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microphone, device for converting sound into electrical energy, used in radio broadcasting, recording, and sound amplifying systems. Its basic component is a diaphragm that responds to the pressure or particle velocity of sound waves. The microphone, various forms of which were developed independently c.1877 by inventors Emile Berliner, David E. Hughes, and Thomas A. Edison, was first used as a telephone transmitter. The carbon microphone, which was used in the first telephones and was very popular in telephones until about 1970, contains loosely packed carbon grains. Sound makes the diaphragm vibrate, causing the grains to be compressed and released, thus changing the resistance of the microphone. That can be exploited by an associated electric circuit. Electrostatic microphones, also called condenser microphones, consist of a fixed electrode (the backplate) and a movable electrode (the diaphragm), with an air gap between them. Sound waves impinge on the diaphragm, making it vibrate, and changing the capacitance formed by the two electrodes. Electret microphones, which are the most widely used microphones, have a permanently charged dielectric between the two electrodes and thus generate voltages when the electrodes vibrate. Crystal microphones generate minute voltages by the piezoelectric effect. Both the dynamic microphone and the rarely used ribbon microphone generate voltages by electromagnetic induction. For example, in the dynamic microphone, the diaphragm is attached to a light movable coil that generates a voltage as it moves back and forth between the poles of a permanent magnet.


See G. M. Ballou, Handbook for Sound Engineers (1991).

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The following article is from The Great Soviet Encyclopedia (1979). It might be outdated or ideologically biased.



an electroacoustic instrument for converting sound vibrations into electrical oscillations. It is used in telephony, radio broadcasting, television, public-address systems, and sound recording. A distinction is made among carbon, electrodynamic, condenser, electret, piezoelectric, and electromagnetic microphones, according to principle of operation. According to their directivity they are classified as nondirectional, unidirectional (cardioid), and bidirectional.

In the powdered-carbon microphone, which was first built by the Russian inventor M. Makhal’skii in 1878 and independently by P. M. Golubitskii in 1883, a carbon or metal diaphragm is made to vibrate by the action of sound waves, thus changing the density and, consequently, the electrical resistance of the carbon powder adjoining the diaphragm in a case. As a result, the strength of the current flowing through the microphone is also changed. A pulsating current is generated and then, in the simplest case, flows along a wire to a telephone receiver and produces vibrations of the diaphragm in the latter that correspond to the vibrations of the microphone’s diaphragm. After many years of improvements in the design and electrical parameters of the powdered-carbon microphone, the carbon-cup type, which now is widely used in telephony, was developed.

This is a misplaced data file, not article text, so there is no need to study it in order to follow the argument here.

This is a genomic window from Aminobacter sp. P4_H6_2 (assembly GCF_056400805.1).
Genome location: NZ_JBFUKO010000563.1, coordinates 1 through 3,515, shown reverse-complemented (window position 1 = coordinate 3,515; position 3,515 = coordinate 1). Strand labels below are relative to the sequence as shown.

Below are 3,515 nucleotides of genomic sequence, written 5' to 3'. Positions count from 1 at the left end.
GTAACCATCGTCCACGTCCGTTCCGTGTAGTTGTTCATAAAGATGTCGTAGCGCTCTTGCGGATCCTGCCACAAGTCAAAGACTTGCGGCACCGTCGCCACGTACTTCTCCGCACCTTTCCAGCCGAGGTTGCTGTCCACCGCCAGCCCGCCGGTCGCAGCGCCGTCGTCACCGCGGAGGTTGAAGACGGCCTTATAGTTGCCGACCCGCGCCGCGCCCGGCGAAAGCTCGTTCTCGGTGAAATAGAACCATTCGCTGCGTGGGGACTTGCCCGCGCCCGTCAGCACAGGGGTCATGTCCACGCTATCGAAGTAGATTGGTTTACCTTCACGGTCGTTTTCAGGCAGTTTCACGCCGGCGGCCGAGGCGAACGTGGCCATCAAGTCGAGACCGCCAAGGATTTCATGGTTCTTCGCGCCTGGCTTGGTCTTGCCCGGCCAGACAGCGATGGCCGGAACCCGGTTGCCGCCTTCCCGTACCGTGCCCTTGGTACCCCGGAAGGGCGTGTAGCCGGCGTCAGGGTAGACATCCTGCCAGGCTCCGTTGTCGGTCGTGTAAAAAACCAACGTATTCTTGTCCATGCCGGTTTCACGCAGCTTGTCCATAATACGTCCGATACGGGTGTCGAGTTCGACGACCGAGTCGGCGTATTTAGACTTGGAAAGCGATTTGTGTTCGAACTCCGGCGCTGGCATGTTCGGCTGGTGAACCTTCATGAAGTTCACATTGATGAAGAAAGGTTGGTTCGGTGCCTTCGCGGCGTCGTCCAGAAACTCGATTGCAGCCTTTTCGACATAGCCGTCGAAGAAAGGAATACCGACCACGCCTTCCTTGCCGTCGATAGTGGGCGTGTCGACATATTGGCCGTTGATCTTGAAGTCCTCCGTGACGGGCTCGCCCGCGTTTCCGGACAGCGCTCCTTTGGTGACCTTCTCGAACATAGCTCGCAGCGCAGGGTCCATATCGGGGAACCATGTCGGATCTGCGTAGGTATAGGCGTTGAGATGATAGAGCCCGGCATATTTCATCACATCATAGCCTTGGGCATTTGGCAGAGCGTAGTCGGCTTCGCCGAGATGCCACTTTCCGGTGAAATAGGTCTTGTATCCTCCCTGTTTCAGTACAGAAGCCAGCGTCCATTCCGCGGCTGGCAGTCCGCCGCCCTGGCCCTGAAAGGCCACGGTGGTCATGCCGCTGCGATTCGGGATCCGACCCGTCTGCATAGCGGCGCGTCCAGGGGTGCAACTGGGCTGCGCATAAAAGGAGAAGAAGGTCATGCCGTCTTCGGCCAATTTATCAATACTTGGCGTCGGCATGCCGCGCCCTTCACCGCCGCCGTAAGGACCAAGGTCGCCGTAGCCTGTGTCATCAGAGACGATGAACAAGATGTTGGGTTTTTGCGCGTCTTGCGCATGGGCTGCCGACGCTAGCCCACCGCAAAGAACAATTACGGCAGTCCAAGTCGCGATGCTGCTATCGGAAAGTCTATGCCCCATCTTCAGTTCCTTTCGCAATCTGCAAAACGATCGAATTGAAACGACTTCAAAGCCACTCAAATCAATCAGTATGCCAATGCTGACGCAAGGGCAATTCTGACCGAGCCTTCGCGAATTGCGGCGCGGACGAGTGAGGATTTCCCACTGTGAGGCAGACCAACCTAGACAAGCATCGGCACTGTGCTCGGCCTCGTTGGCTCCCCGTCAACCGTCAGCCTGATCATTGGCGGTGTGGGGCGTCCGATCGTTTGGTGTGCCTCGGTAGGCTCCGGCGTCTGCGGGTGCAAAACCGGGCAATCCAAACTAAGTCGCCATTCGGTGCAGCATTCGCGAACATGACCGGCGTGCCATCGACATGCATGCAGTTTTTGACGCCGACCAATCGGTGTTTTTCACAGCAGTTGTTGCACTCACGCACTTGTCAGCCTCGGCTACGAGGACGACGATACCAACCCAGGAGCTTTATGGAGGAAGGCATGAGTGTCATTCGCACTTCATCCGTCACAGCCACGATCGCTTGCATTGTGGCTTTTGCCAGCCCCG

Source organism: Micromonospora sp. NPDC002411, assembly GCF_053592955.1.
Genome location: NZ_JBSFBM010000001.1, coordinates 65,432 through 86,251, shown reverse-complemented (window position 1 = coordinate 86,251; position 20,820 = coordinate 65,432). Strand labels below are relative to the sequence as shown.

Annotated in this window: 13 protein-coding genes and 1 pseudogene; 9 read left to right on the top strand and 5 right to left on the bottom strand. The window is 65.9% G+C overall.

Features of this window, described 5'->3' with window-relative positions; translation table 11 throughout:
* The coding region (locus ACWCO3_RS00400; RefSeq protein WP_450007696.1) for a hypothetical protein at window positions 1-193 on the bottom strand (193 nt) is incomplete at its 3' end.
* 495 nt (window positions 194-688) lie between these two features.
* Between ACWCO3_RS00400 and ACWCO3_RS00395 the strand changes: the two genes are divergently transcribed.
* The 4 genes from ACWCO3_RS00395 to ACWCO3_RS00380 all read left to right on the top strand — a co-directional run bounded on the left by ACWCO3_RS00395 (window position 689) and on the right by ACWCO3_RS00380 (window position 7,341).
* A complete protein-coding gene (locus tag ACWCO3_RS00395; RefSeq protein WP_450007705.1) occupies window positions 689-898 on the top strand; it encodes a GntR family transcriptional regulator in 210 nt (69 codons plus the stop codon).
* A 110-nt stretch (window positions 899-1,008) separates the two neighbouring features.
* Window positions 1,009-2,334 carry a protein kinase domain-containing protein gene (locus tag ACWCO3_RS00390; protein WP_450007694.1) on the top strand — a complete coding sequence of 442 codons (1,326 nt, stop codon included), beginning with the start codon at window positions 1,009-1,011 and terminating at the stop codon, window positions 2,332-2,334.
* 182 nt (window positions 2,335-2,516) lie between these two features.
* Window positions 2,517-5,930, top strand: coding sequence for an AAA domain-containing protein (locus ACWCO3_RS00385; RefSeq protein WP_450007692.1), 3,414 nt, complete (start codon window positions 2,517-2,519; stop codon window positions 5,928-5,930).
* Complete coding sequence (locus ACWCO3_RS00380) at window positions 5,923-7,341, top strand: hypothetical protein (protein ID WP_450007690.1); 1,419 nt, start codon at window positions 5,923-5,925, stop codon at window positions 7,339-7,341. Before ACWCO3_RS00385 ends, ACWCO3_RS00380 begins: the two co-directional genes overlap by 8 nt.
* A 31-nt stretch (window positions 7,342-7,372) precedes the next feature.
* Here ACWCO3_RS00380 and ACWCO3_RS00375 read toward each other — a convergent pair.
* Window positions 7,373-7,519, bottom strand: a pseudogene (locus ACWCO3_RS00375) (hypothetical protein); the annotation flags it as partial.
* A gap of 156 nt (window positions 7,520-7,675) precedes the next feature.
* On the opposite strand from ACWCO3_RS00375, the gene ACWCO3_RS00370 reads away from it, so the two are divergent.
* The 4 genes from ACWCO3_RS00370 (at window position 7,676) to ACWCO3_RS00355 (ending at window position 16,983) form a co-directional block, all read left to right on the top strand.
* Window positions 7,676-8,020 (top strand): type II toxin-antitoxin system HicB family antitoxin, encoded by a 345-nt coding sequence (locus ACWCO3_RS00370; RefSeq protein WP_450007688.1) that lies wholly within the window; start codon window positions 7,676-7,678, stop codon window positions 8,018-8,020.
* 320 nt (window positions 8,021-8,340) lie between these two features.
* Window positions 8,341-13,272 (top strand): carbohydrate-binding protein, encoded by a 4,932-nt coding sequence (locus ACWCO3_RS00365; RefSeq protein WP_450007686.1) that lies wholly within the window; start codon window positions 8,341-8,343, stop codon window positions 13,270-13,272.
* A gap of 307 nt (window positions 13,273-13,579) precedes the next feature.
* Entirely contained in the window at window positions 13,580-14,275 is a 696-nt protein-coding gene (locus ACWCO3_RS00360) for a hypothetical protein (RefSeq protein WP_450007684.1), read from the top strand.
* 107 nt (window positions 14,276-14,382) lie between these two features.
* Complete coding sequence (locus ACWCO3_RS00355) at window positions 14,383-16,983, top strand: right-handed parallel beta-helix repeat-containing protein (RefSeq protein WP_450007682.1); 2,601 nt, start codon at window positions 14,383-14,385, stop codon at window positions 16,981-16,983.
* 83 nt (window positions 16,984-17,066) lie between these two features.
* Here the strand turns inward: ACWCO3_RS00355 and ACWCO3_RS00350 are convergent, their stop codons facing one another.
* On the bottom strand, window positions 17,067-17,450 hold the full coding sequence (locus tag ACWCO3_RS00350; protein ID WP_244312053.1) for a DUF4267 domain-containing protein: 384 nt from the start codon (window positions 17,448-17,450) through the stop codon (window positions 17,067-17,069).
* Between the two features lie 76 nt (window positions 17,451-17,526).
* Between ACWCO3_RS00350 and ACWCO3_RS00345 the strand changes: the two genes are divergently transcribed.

In the coil electrodynamic microphone, which was invented by the American scientists E. C. Wente and A. L. Thuras in 1931, the diaphragm is made of thin polystyrene film or aluminum foil and is rigidly fastened to a coil made of fine wire positioned in an annular gap in a magnetic system. When the diaphragm vibrates because of the action of a sound wave, the turns of the coil cut the magnetic lines of force, and an electromotive force (emf) is induced in the coil, thus generating an alternating voltage on its terminals. Such a microphone is simple in design, has small dimensions, and is reliable in service.

In the ribbon electrodynamic microphone, which was invented by the German scientists E. Gerlach and W. Schottky in 1924, the coil is replaced in the magnetic field by an embossed ribbon made of very thin aluminum foil (of the order of 2 microns). This type of microphone is used mainly for the transmission of music from a studio.

In the condenser microphone, which was invented by the American scientist E. C. Wente in 1917, sound waves act on a thin metal diaphragm, thus changing the spacing—and, consequently, the capacitance—between the diaphragm and the fixed metal casing that make up the plates of a capacitor. When a DC voltage is applied to the plates, the change in capacitance produces a current through the capacitor that varies in magnitude with the sound frequencies. Such microphones are widely used in high-quality sound-recording and sound-transmission systems.

In the electret microphone, which was invented by the Japanese scientist Yoguchi in the early 1920’s and is similar to the condenser microphone in its design and principle of operation, the role of the fixed capacitor plate and the DC voltage source is played by an electret plate.